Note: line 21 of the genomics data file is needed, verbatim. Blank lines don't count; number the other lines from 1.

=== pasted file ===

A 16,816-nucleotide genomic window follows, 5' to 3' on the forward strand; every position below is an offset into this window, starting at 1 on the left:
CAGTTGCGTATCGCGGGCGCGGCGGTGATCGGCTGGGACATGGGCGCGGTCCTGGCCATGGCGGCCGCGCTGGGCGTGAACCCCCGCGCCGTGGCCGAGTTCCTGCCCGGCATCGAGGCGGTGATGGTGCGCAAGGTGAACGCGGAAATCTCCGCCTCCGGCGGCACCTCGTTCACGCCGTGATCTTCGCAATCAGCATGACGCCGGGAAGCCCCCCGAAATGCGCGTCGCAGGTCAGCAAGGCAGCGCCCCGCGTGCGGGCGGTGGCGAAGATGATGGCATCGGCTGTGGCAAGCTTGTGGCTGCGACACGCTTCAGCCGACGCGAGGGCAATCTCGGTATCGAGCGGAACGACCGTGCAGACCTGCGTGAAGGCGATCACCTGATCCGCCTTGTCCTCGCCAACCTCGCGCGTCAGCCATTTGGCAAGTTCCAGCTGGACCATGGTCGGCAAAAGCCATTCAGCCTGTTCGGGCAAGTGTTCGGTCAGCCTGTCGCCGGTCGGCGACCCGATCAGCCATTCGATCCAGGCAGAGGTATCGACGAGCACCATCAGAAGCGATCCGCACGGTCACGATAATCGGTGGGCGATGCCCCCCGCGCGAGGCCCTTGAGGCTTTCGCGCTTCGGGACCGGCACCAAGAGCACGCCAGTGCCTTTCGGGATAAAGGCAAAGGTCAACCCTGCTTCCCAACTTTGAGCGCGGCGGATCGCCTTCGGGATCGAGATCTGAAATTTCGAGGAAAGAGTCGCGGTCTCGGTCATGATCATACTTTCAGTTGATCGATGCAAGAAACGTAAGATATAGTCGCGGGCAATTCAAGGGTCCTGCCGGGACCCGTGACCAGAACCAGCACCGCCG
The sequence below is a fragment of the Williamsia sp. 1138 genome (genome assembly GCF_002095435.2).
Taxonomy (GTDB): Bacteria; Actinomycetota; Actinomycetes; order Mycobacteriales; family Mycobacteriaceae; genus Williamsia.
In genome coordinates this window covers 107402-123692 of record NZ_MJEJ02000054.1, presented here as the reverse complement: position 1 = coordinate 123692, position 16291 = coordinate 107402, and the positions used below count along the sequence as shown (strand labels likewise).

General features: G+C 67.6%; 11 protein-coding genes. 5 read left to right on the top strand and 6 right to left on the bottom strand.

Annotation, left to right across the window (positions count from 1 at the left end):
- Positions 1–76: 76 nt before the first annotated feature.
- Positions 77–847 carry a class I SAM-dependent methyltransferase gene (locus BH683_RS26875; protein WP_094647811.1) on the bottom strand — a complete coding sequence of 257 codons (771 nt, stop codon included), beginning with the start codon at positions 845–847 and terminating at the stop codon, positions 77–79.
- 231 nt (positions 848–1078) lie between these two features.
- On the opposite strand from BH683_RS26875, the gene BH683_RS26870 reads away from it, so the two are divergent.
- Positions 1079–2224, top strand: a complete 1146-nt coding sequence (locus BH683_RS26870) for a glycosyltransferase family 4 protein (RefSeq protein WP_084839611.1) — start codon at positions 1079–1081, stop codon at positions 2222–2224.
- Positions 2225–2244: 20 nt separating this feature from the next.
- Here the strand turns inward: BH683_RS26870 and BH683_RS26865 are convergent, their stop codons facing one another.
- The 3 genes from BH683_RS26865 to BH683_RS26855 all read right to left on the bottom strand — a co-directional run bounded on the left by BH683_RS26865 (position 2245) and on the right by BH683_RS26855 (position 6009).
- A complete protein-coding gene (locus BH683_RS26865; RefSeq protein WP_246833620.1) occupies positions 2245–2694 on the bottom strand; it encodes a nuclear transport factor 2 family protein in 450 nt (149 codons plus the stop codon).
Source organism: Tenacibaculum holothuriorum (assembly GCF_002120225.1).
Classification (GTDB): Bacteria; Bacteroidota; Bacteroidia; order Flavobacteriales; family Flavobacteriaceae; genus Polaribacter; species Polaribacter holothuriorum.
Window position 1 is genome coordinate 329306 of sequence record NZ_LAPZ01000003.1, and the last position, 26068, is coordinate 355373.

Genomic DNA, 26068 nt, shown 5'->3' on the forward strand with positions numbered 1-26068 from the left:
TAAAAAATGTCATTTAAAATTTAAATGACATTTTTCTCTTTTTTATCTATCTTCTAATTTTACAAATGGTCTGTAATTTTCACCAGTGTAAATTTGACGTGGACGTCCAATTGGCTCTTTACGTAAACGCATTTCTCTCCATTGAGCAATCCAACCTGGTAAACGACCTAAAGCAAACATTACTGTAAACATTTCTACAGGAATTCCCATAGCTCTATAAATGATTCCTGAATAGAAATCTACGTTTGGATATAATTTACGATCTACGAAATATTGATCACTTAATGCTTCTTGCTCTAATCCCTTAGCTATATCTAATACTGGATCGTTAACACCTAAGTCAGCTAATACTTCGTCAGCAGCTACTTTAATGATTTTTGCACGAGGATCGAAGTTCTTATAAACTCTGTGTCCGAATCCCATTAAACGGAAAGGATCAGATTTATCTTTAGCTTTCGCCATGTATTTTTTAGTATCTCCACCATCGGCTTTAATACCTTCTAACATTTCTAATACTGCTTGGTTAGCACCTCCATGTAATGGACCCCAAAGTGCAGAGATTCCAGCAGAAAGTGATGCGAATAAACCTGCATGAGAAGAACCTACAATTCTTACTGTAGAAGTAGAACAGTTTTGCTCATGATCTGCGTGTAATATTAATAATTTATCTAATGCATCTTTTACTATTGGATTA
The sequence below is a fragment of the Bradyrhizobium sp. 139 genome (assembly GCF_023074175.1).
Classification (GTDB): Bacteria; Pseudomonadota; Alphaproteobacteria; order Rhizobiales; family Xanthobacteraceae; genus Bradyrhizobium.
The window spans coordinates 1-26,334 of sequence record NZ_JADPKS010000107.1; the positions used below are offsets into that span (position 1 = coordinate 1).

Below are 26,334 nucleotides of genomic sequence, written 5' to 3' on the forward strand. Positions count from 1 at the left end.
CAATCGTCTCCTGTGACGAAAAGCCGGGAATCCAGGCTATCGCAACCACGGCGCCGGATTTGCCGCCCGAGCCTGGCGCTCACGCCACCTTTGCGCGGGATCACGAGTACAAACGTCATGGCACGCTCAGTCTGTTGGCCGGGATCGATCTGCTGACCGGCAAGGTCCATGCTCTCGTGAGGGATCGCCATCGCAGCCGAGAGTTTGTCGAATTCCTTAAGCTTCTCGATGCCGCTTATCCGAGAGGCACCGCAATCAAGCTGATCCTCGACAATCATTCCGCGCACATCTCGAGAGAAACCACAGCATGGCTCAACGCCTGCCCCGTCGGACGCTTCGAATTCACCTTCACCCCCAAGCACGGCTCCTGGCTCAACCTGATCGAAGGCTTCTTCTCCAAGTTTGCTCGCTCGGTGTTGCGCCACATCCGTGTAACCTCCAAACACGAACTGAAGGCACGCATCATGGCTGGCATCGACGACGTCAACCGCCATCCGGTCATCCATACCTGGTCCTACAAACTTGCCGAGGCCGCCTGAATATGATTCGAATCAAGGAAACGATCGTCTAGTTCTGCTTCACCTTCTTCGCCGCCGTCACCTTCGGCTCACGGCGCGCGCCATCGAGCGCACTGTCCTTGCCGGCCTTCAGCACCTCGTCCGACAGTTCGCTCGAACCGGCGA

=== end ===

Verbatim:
TAAAAAATGTCATTTAAAATTTAAATGACATTTTTCTCTTTTTTATCTATCTTCTAATTTTACAAATGGTCTGTAATTTTCACCAGTGTAAATTTGACGTGGACGTCCAATTGGCTCTTTACGTAAACGCATTTCTCTCCATTGAGCAATCCAACCTGGTAAACGACCTAAAGCAAACATTACTGTAAACATTTCTACAGGAATTCCCATAGCTCTATAAATGATTCCTGAATAGAAATCTACGTTTGGATATAATTTACGATCTACGAAATATTGATCACTTAATGCTTCTTGCTCTAATCCCTTAGCTATATCTAATACTGGATCGTTAACACCTAAGTCAGCTAATACTTCGTCAGCAGCTACTTTAATGATTTTTGCACGAGGATCGAAGTTCTTATAAACTCTGTGTCCGAATCCCATTAAACGGAAAGGATCAGATTTATCTTTAGCTTTCGCCATGTATTTTTTAGTATCTCCACCATCGGCTTTAATACCTTCTAACATTTCTAATACTGCTTGGTTAGCACCTCCATGTAATGGACCCCAAAGTGCAGAGATTCCAGCAGAAAGTGATGCGAATAAACCTGCATGAGAAGAACCTACAATTCTTACTGTAGAAGTAGAACAGTTTTGCTCATGATCTGCGTGTAATATTAATAATTTATCTAATGCATCTTTTACTATTGGATTA